Report on Stromboli (Italy) — August 1991
Bulletin of the Global Volcanism Network, vol. 16, no. 8 (August 1991)
Managing Editor: Lindsay McClelland.
Stromboli (Italy) Continued moderate explosive activity; gas data
Please cite this report as:
Global Volcanism Program, 1991. Report on Stromboli (Italy). In: McClelland, L (ed.), Bulletin of the Global Volcanism Network, 16:8. Smithsonian Institution. http://dx.doi.org/10.5479/si.GVP.BGVN199108-211040.
38.789°N, 15.213°E; summit elev. 924 m
All times are local (unless otherwise noted)
Explosive activity was restricted to crater C1 (NE part of the summit area; figure 17) during 9 August fieldwork (by F. Iacop, Institute of Earth Sciences, Univ of Udine). C1's central cone ejected hot tephra at ~20-minute intervals, and as a result, it had grown more rapidly than the crater's other two active cones. Glow from two small radial fissures in crater C2 was clearly visible at night. Sustained noisy gas emissions occurred about once an hour. Volcano guides had reported that activity was concentrated in crater C3 (SW part of the summit area), but at its cone 1 only hot vapor emission was occurring, from two vents, on 9 August. Rare explosions, mostly ejecting tephra, took place at bocca 4. The average number of recorded earthquakes remained near the normal value of 6/hour in July, declining below that level in the month's last week (figure 18). Average tremor amplitude also remained relatively constant through the end of July, while large shocks nearly disappeared after a peak on 29 June (figure 19). [see 16:09 for 28-29 August observations].
|Figure 17. Active craters at Stromboli as seen from the somma, 6 September 1991. Crosses mark small vents active during the 6 September fieldwork. Courtesy of the Société Volcanologique Européenne.|
|Figure 18. Average number of explosion events/hour at Stromboli, 22 June-31 July 1991. The mean value for the period is shown. Courtesy of M. Riuscetti.|
|Figure 19. Number of seismometer-saturating events/day (lower curve) and average daily tremor amplitude (upper curve) at Stromboli, 22 June-31 July 1991. Courtesy of M. Riuscetti.|
Moderate activity was observed in early September, with explosive episodes about every 15 minutes at crater C3 and roughly hourly at C1. Activity increased in the 3 hours of observations after 2300 on 6 September, with many moderate to strong explosions from the SW part of C3. Ejections of incandescent bombs and scoria sometimes lasted several minutes. Thick white vapor plumes rose from C2 and a small cone in its center, while blue SO2-rich plumes emerged from several other vents. Explosions from C1 were vigorous, ejecting glowing fragments and dark brown columns that rose 200 m above the crater. C3's smaller explosive bursts, consisting of tephra-poor incandescent gas jets, were usually preceded by comparatively brief periods of increasing, noisy gas puffs; larger explosions that ejected a higher proportion of tephra followed longer intervals, with fewer or no precursory gas puffs. Geologists attributed this pattern to intermittent closure (by cooling) of the lava-filled conduits to gas-bubble rise from the underlying magma body, allowing higher pressure to build at depth.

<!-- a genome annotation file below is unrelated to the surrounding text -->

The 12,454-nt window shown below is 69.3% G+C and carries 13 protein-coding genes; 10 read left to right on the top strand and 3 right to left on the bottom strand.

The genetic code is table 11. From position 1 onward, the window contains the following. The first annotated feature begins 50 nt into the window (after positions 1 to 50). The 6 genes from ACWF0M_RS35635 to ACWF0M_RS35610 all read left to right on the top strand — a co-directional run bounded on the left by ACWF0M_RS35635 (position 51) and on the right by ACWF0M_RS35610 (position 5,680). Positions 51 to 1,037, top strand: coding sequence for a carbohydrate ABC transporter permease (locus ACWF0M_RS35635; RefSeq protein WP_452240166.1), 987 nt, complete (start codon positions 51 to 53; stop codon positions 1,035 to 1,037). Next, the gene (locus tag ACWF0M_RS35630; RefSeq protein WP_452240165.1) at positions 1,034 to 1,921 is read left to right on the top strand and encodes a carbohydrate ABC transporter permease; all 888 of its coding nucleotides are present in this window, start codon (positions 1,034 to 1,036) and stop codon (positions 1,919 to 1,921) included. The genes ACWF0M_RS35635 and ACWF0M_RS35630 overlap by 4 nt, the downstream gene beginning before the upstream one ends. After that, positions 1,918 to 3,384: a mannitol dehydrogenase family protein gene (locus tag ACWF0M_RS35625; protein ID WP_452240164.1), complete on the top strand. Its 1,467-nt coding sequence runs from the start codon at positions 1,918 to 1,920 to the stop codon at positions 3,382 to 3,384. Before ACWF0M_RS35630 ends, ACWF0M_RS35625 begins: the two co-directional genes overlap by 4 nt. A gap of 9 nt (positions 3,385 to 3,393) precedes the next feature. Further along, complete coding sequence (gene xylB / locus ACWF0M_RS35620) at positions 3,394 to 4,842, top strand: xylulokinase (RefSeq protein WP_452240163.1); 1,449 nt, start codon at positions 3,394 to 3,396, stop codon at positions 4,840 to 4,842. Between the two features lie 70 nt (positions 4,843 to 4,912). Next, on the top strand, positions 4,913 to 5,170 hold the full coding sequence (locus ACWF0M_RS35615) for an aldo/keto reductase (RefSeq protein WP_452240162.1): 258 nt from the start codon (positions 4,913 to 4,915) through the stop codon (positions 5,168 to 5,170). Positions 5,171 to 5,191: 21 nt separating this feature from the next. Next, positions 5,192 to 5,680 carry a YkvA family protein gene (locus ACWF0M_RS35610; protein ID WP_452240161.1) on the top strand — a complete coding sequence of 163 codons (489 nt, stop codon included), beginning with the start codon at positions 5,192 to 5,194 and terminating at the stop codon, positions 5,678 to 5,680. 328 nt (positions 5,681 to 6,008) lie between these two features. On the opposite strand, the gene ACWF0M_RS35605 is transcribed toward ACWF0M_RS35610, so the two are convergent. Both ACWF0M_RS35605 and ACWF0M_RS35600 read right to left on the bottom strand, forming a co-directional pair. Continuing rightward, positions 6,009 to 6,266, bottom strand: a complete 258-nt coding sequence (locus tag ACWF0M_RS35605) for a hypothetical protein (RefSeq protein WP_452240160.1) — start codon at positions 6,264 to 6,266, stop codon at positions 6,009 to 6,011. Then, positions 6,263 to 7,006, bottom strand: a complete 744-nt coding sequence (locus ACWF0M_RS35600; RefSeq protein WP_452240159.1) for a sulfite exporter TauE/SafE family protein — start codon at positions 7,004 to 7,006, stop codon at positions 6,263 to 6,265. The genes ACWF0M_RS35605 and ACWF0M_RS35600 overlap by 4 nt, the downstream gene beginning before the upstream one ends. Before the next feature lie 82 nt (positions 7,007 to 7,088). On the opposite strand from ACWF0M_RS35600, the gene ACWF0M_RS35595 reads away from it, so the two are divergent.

Airborne COSPEC measurements by an Italian-French cooperative program in May-July indicated a total SO2 flux somewhat lower than that measured by the same means in 1980 and 1984 (1,000 ± 200 t/d average; Allard and others, in press), consistent with the current moderate activity. Geologists concluded that combined with microprobe determination of the initial and residual sulfur content of Stromboli's lava, the SO2 flux data require the degassing of 0.1 km3/year (average) of magma, three orders of magnitude more than the co-erupted volume. Thus, gas output is essentially derived from magma stored within the volcano. To assess the amount of diffuse magmatic degassing through the volcanic pile, other than from the craters, infrared mass spectrometric profiling of CO2 concentrations in the ground began on 11 September. High CO2 levels (80-90%), associated with subsurface thermal anomalies, were found to characterize the Pizzo sopra La Fossa crater terrace (at the summit rim, SE of the active craters). Concentrations gradually decreased toward the rim of this former crater, and no CO2 anomaly was detected in outer areas to the S (down to the Vancori rampart).
Reference. Allard, P., Carbonelle, J., Le Bronec, J., Metrich, N., and Zetwoog, P., Volatile flux and magma degassing budget at Stromboli volcano: Geophysical Research Letters, in review.
Geologic Background. Spectacular incandescent nighttime explosions at this volcano have long attracted visitors to the "Lighthouse of the Mediterranean." Stromboli, the NE-most of the Aeolian Islands, has lent its name to the frequent mild explosive activity that has characterized its eruptions throughout much of historical time. The small, 924-m-high island is the emergent summit of a volcano that grew in two main eruptive cycles, the last of which formed the western portion of the island. The Neostromboli eruptive period from about 13,000 to 5000 years ago was followed by formation of the modern Stromboli edifice. The active summit vents are located at the head of the Sciara del Fuoco, a prominent horseshoe-shaped scarp formed about 5000 years ago as a result of the most recent of a series of slope failures that extend to below sea level. The modern volcano has been constructed within this scarp, which funnels pyroclastic ejecta and lava flows to the NW. Essentially continuous mild strombolian explosions, sometimes accompanied by lava flows, have been recorded for more than a millennium.
Information Contacts: M. Riuscetti, Univ di Udine; Patrick Allard, CNRS-CEA, France; J.C. Baubron, BRGM, France; H. Gaudru and Rolf Haubrichs, SVE, Switzerland; Yvonne Miller, Univ de Genève, Switzerland.